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Effects of lead and natriuretic hormone on kinetics of sodium-potassium-activated adenosine triphosphatase: possible relevance to hypertension.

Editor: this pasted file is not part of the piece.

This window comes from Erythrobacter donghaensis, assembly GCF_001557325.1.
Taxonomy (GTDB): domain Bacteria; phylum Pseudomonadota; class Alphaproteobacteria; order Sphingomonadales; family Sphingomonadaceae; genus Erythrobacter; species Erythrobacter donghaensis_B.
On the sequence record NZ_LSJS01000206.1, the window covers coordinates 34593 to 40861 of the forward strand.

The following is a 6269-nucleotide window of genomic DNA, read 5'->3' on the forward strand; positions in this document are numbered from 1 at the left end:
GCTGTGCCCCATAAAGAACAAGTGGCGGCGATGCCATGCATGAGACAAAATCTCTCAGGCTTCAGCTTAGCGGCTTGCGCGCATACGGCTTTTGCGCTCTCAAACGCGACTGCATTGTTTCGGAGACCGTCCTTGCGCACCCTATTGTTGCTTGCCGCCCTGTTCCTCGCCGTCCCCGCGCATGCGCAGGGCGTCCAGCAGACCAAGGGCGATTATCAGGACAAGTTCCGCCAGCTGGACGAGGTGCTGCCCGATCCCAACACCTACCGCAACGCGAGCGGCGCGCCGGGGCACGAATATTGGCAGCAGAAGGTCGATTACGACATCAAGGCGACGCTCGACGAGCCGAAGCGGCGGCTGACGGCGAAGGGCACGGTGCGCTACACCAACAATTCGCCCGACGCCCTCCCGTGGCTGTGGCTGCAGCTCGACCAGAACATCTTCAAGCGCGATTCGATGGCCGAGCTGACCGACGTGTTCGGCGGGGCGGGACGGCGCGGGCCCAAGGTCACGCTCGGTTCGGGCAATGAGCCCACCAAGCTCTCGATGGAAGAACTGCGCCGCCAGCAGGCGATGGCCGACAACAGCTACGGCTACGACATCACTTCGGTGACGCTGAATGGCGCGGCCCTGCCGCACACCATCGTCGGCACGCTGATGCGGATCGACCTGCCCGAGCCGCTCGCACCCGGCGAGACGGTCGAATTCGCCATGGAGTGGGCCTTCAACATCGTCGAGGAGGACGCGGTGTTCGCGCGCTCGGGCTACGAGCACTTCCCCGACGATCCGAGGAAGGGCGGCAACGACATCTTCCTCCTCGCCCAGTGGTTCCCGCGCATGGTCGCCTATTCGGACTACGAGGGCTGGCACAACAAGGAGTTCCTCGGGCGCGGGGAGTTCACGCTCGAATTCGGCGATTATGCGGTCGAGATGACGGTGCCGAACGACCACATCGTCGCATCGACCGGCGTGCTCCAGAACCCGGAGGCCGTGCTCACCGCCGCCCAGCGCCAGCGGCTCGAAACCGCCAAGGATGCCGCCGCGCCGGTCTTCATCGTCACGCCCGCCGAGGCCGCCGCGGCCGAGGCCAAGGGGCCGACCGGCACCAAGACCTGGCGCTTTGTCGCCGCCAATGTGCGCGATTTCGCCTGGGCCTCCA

Inhibition of vascular smooth muscle sodium-potassium-activated adenosine triphosphatase (Na-K-ATPase) has been postulated as a central mechanism in enhancing vascular contractility. In the present study, kinetics of inhibition of Na-K-ATPase by lead, ouabain, and natriuretic hormone (NH) was studied in a purified hog cerebral cortex enzyme preparation. Determination of I50 values for lead, ouabain, and NH revealed that NH is the most potent inhibitor of the enzyme system (0.8 x 10(-6) M ouabain equivalents). Kinetic analyses indicated that lead and NH exhibited different inhibitory mechanisms. The inhibition by lead was noncompetitive with respect to potassium and competitive with respect to sodium and MgATP. Natriuretic hormone was noncompetitive with respect to potassium, uncompetitive with respect to MgATP, and exhibited no inhibitory effect with respect to sodium. Synergism between lead and NH in the inhibition of Na-K-ATPase raises the possibility that lead may be a contributory factor in hypertension via this mechanism.